Airborne communication networks
Being always connected via wireless services has become a part of most people’s lives. Ubiquitous broadband connectivity as well as the proliferation of internet services and apps have not only had a profound impact on how everyday communication in business and private life is approached, but many leisure activities, such as audio and video consumption and games, have also been taken over by digital solutions.
These developments do not halt before the aircraft cabin. The airline industry has provided in-flight entertainment systems since decades, but today many passengers also expect in-flight Wi-Fi connectivity to the internet. However, as aircraft fly high and fast and also in different regions of the world, the environment is a challenging one for traditional telecommunication solutions, which are of limited range and bandwidth and require dedicated radio spectrum. Therefore, the main means for in-flight connectivity today is satellite access using microwave transmission systems. The drawbacks of today’s satellite-based solutions are high infrastructure costs, the need for radio spectrum allocation, and long transmission path delays. Another option are cellular air-to-ground solutions, however, these are chiefly limited to overland flights.
A different concept for commercial air transport, which involves aircraft forming ad-hoc communication networks, has been proposed in the past and investigated especially by the Institute of Communications and Navigation of the German Aerospace Center (DLR). In this concept, aircraft within wireless network clusters can use multi-hop transmission to ground stations (or satellites) serving as internet gateways, which are several times the radio communication range away. Instead of using radio links, however, Bauhaus Luftfahrt proposed early on the use of free-space optical links to build a high-speed communication network based on laser transmission. The advantages lie in the high available modulation bandwidths and point-to-point capacities in the range of many gigabits per second. Additional possibilities may also arise from the mesh networking itself, even without a gateway to the internet. For example, the aircraft network may offer a larger set of up-to-date information and content to the passengers by “crowd sourcing” of data. Also, for example, weather data may be shared between aircraft for better flight management and safety, according to up-to-date meteorological information.
As laser links are susceptible to turbulence and clouds, link failures or outages may occur. Ideally, the system would be complemented with a radio-frequency backup solution in a hybrid approach, but in principle the network already offers intrinsic resilience to link outage due to path diversity in the network. In order to investigate the potentials and limitations of the concept, a simulation environment has been set up, which is capable of modelling worldwide air traffic based on a flight schedule database. Cloud data can be considered in order to assess the impact of weather on link availability. From the aircraft movements, statistics concerning aircraft-to-aircraft distances can be evaluated to find the number of expected neighbours, with which network clusters can be formed, in order to derive requirements on the communication system. The network itself can be simulated for a given communication range in order to assess metrics including the ratio of participating aircraft in different scenarios. The impact of adding satellite laser links on the network can also be assessed. Satellite links can be used either to maximise connectivity for a given number of connections or to optimise network performance by better distribution of data traffic loads.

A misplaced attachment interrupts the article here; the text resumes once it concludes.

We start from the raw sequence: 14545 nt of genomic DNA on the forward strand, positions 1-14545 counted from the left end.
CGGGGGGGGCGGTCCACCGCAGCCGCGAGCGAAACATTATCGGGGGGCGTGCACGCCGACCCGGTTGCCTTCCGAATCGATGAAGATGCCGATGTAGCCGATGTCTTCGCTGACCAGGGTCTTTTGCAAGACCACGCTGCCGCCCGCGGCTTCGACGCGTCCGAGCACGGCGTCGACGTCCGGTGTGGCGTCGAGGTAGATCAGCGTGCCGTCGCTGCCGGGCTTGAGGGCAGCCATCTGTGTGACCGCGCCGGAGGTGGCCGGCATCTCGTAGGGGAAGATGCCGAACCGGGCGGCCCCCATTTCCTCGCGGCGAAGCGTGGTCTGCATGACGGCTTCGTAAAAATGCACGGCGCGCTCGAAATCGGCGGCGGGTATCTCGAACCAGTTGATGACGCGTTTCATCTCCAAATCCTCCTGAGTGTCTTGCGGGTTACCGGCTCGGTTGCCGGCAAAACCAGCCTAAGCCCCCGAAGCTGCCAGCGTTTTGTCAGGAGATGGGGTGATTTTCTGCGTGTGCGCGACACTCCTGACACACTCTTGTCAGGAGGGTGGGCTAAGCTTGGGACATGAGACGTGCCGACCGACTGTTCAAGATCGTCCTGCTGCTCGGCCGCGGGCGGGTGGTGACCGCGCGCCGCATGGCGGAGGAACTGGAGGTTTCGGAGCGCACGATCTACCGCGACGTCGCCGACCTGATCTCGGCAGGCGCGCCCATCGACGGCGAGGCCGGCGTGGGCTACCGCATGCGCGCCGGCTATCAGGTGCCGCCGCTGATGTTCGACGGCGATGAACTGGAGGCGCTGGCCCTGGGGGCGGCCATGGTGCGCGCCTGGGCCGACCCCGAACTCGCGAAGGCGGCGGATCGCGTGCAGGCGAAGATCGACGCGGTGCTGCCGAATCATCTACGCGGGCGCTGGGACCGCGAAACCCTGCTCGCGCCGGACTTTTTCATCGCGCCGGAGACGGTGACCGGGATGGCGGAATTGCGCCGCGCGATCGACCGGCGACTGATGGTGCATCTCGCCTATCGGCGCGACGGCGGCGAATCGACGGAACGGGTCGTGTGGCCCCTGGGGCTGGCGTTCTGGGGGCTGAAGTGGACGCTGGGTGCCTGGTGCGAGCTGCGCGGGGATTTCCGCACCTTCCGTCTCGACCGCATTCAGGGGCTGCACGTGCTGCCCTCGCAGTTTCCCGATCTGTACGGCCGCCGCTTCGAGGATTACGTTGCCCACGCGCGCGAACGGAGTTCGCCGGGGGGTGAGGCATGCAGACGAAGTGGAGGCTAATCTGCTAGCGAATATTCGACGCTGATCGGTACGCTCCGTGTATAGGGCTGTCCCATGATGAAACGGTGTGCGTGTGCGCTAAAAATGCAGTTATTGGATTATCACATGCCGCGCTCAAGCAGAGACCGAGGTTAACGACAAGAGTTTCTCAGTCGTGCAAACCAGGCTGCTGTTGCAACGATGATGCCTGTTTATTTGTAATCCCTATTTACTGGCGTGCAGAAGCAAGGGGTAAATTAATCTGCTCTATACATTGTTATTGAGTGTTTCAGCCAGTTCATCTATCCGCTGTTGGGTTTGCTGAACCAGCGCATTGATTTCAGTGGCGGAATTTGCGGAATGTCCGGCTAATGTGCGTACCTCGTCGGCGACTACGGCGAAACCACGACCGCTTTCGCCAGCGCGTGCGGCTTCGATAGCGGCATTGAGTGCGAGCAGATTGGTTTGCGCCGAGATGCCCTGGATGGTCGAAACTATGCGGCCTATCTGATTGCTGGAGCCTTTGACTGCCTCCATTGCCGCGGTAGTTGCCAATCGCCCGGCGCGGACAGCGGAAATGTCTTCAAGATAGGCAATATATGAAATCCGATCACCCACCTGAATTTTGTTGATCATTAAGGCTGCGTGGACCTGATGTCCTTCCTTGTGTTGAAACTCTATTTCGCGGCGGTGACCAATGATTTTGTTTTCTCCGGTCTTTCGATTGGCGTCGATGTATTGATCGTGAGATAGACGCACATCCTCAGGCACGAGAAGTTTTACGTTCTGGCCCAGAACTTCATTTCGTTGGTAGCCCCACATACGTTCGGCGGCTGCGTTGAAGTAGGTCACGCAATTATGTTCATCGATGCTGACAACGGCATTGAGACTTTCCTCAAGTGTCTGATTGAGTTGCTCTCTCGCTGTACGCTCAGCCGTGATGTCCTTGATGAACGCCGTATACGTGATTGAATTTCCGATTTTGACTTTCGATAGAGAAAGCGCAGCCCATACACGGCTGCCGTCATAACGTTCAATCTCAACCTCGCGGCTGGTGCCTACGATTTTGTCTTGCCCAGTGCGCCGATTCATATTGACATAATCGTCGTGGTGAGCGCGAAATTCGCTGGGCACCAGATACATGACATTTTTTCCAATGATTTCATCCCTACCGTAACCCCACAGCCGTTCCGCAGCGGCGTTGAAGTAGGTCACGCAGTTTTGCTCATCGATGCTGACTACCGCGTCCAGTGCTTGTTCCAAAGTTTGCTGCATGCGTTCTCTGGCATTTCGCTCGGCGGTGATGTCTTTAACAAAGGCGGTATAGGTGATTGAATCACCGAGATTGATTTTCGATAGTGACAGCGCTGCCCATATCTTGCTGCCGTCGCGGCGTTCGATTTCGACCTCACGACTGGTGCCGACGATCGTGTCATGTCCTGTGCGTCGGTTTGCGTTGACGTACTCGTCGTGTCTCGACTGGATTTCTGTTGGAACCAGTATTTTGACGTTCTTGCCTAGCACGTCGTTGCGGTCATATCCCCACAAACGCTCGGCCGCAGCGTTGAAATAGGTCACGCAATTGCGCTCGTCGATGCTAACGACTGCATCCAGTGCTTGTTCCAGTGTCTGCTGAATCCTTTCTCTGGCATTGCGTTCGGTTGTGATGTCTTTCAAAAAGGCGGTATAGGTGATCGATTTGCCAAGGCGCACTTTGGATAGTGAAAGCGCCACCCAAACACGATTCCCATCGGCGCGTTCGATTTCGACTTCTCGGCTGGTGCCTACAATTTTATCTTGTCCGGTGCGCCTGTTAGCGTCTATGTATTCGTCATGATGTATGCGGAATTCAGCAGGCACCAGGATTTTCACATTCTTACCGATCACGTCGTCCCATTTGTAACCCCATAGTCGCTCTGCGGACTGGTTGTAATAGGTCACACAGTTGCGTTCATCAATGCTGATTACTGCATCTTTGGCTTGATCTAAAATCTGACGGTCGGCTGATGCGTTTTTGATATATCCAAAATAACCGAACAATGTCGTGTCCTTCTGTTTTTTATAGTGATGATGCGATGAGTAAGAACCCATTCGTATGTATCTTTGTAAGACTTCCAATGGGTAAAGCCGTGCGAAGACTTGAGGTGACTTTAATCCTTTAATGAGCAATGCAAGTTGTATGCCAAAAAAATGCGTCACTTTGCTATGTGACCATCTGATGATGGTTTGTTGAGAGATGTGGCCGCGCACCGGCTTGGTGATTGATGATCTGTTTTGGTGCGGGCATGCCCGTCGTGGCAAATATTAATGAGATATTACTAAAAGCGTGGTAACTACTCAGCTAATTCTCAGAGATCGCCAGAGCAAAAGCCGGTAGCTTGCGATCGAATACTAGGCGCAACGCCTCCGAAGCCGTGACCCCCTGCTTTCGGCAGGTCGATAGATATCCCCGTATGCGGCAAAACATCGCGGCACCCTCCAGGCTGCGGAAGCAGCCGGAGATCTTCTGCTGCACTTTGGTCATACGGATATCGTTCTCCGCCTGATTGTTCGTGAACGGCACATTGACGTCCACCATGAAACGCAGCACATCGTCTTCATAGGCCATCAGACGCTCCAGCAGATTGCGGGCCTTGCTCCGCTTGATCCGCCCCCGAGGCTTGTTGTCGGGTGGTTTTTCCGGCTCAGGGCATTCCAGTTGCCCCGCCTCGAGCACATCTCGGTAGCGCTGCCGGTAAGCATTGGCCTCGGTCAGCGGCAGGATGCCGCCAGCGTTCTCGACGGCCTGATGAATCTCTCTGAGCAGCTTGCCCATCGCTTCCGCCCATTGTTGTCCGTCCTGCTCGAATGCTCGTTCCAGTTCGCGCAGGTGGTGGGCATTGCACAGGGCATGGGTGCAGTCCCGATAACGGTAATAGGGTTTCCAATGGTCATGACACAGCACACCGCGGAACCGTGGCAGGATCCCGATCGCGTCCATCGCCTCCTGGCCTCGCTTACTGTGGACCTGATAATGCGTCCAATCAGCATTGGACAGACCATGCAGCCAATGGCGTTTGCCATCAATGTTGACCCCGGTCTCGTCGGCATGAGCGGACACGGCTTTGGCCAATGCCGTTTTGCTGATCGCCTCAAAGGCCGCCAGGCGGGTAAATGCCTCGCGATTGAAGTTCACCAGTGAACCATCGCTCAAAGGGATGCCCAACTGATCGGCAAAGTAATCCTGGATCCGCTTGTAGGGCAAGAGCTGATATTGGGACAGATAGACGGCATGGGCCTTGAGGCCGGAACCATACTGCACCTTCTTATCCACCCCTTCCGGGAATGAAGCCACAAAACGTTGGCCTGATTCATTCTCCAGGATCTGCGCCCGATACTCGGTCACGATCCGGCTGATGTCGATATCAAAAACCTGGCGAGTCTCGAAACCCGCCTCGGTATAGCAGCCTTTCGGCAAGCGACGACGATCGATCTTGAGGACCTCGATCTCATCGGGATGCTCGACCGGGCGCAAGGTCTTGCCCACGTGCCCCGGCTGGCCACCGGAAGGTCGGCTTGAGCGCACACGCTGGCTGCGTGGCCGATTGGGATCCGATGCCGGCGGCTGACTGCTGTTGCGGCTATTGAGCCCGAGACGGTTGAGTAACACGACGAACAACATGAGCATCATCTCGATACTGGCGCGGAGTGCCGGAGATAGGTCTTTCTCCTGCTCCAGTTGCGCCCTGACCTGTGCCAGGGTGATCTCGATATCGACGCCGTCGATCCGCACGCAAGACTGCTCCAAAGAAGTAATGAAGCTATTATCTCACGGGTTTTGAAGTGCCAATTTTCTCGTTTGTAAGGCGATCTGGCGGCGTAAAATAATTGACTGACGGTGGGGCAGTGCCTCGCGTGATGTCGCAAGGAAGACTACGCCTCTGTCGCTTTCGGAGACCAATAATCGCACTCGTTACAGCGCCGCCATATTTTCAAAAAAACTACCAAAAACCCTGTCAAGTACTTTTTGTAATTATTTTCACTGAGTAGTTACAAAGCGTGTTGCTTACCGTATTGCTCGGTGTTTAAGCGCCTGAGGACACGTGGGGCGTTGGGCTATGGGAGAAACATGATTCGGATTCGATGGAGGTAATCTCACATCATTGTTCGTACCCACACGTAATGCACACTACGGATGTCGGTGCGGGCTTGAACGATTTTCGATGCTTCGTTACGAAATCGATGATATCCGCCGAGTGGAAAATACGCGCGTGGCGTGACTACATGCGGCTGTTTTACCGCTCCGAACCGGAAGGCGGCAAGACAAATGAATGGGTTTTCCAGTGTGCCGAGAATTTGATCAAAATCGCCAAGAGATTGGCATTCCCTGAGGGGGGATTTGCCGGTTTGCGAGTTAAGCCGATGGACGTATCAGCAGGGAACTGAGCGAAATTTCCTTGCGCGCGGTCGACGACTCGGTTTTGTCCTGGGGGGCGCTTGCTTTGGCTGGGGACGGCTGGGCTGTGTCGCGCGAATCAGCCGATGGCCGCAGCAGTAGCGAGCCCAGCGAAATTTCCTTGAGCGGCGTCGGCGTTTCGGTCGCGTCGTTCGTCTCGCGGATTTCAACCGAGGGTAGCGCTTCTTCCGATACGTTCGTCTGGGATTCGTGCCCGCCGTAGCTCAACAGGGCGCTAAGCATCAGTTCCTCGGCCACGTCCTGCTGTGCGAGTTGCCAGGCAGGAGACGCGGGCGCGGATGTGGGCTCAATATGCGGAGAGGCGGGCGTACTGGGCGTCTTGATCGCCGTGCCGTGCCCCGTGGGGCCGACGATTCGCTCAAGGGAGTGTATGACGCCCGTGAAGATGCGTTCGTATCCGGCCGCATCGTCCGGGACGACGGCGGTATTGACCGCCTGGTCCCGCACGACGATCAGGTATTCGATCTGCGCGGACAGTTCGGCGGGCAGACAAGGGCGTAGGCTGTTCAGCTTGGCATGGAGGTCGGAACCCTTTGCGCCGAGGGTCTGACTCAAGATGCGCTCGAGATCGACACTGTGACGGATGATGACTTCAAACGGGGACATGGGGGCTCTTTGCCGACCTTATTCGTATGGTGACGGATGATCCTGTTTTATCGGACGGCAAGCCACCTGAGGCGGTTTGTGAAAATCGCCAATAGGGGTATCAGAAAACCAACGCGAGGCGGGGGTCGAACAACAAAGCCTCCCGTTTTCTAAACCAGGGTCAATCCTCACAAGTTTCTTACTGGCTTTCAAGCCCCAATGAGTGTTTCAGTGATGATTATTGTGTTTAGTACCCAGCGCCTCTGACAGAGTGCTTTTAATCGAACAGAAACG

The laser-based network will not replace traditional aeronautical radio systems in the future, but instead it holds the potential to add tremendous communication capacity to the air transport system. While the ad-hoc network is most efficient in regions with high air traffic density, aircraft on more remote routes still benefit from freed-up satellite communication capacity. Much like mobile phones, which switch between different access technologies including cellular and Wi-Fi, an aircraft may in the future switch between satellite, ground, or ad-hoc network connectivity based on the best connection currently available.
- Airborne communication networks
- In the airborne networks concept, aircraft within communication range connect with each other using laser links. When the aircraft density is sufficiently high, mesh networks form between aircraft and internet gateways, which may include ground stations, high-altitude platform stations (HAPS), and communication satellites. Thereby, access to online content is made available to all aircraft within the mesh cluster via multi-hop transmission. Moreover, data may be shared between aircraft, even without internet access.
- Air traffic has been increasing worldwide and is expected to do so in the future. As an increase in air traffic density on the one hand increases the amount of data transmissions in aviation and on the other hand improves the availability of network connections, the benefit of the scalability of the concept becomes obvious.